The world’s only natural reserve for relict gulls has lost its ecological function as a habitat for the endangered species. The reserve’s devastation has spurred finger-pointing among local authorities, with some attributing the loss to “natural disaster.”
Relict Gulls pairing up ahead of the breeding season, Hangu, Tianjin. (Photo by Birdingbeijing.com.)
Established as a sanctuary for the relict gulls in 1998 and upgraded to a national reserve in 2001, the Ordos Relict Gull Reserve (ORGR) in Inner Mongolia is one of 49 internationally recognized wetland reserves in China. Since 2000, the rare birds have been classified as “vulnerable” by the International Union for the Conservation of Nature Red List of Threatened Species. Over 60 percent of the worldwide relict gull population used to breed in Ordos.
On Nov. 12, the Ministry of Environmental Protection released an inspection report criticizing the devastation of ORGR and announcing that the reserve “has lost its ecological function as a national natural reserve.” No trace of relict gulls was found in the region in 2016.
In response to the devastation, local authorities blamed the loss of ORGR on reduced precipitation.
“The region is an arid area. Without enough rainfall, the wetland here would surely dry up. The management of ORGR mainly relies on rainfall,” Miao Li, vice director of the local forestry bureau, told the Beijing News.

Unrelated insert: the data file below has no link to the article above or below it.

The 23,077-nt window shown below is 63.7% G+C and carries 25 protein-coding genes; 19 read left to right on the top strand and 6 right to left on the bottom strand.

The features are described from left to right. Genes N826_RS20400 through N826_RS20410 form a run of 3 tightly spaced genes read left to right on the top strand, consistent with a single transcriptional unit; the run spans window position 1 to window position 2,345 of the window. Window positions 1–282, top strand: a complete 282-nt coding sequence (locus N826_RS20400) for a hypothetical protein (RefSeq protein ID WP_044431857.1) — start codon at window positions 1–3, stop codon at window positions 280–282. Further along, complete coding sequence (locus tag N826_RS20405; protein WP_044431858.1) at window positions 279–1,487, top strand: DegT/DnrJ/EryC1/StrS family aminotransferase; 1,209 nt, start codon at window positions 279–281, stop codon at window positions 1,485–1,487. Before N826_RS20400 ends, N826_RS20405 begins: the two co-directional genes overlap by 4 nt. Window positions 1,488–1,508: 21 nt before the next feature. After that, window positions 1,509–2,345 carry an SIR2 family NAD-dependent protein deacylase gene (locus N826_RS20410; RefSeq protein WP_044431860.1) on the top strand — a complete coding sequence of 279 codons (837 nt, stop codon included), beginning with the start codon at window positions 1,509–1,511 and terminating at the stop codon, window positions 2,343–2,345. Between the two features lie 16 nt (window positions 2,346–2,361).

Miao’s claim was denounced by many experts and volunteers, who believe that the construction of dams and other human disturbance to the bird’s breeding grounds are responsible for the regional extinction of relict gulls.
According to the Beijing Times, the local government has launched several massive construction projects in the region since 2004. Even though the Conservation Regulation of Wetlands in Inner Mongolia stipulates that such projects should only be approved if intended to provide emergency rescue or disaster relief, many dams were nevertheless built, reducing 1.5 million cubic meters of local surface run-off.
“We have drawn a conclusion about the reserve’s devastation. It doesn’t have much to do with the change in rainfall, but more with the construction of the dams,” Lou Huajun, a research fellow with the Institute of Geographic Sciences and Nature Resources Research, told the Beijing Times.
“Due to a lack of communication and coordination, local government sectors only care about their own business, making it impossible to solve the dam problem,”said Xing Xiaojun, director of ORGR.
In addition to the construction of dams, excessive ecotourism has also disrupted the breeding of the rare birds. In 2002, Shizhen Garden, an ecotourism resort, was established near ORGR. The resort installed a network of Mongolian yurts on the reserve to accommodate hotels, restaurants and souvenir shops.
He Fenqi, a research fellow on relict gulls protection, told the Beijing Times that at least 1,000 relict gulls had abandoned their nests due to human disturbance in 2004.
“Though we were strongly against the establishment of the resort, local authorities insisted on building it … We have no authority over the management of the resort, and our complaints went unheard,” Xing said.
Due to the declining population of relict gulls in the reserve, local ecotourism has also taken a beating. The resort was closed in 2006, before the birds had fully abandoned the area.